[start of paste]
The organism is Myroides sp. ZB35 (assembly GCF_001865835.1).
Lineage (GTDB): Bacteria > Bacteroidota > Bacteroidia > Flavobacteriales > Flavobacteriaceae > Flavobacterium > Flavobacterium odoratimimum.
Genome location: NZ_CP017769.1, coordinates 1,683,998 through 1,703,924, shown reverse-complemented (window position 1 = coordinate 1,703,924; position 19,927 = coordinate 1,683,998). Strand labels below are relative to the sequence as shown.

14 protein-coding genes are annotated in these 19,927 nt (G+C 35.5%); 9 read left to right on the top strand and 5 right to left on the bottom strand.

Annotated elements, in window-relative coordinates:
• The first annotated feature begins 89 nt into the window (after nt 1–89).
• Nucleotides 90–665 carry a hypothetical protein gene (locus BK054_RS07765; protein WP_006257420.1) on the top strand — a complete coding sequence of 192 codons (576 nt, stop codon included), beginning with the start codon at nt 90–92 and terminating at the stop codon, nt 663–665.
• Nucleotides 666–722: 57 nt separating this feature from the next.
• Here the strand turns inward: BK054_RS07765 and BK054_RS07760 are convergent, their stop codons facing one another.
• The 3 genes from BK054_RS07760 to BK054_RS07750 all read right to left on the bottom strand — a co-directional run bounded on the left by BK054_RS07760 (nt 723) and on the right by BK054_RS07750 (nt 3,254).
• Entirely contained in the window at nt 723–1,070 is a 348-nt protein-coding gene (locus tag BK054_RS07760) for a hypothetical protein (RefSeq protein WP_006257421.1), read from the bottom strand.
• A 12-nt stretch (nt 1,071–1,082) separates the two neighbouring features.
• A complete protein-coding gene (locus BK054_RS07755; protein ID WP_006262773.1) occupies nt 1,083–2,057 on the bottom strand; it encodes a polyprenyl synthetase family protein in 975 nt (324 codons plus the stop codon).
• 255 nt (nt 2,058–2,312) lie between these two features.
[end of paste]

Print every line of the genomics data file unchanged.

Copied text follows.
The organism is Myroides sp. ZB35 (assembly GCF_001865835.1).
Lineage (GTDB): Bacteria > Bacteroidota > Bacteroidia > Flavobacteriales > Flavobacteriaceae > Flavobacterium > Flavobacterium odoratimimum.
Genome location: NZ_CP017769.1, coordinates 1,683,998 through 1,703,924, shown reverse-complemented (window position 1 = coordinate 1,703,924; position 19,927 = coordinate 1,683,998). Strand labels below are relative to the sequence as shown.

14 protein-coding genes are annotated in these 19,927 nt (G+C 35.5%); 9 read left to right on the top strand and 5 right to left on the bottom strand.

Annotated elements, in window-relative coordinates:
• The first annotated feature begins 89 nt into the window (after nt 1–89).
• Nucleotides 90–665 carry a hypothetical protein gene (locus BK054_RS07765; protein WP_006257420.1) on the top strand — a complete coding sequence of 192 codons (576 nt, stop codon included), beginning with the start codon at nt 90–92 and terminating at the stop codon, nt 663–665.
• Nucleotides 666–722: 57 nt separating this feature from the next.
• Here the strand turns inward: BK054_RS07765 and BK054_RS07760 are convergent, their stop codons facing one another.
• The 3 genes from BK054_RS07760 to BK054_RS07750 all read right to left on the bottom strand — a co-directional run bounded on the left by BK054_RS07760 (nt 723) and on the right by BK054_RS07750 (nt 3,254).
• Entirely contained in the window at nt 723–1,070 is a 348-nt protein-coding gene (locus tag BK054_RS07760) for a hypothetical protein (RefSeq protein WP_006257421.1), read from the bottom strand.
• A 12-nt stretch (nt 1,071–1,082) separates the two neighbouring features.
• A complete protein-coding gene (locus BK054_RS07755; protein ID WP_006262773.1) occupies nt 1,083–2,057 on the bottom strand; it encodes a polyprenyl synthetase family protein in 975 nt (324 codons plus the stop codon).
• 255 nt (nt 2,058–2,312) lie between these two features.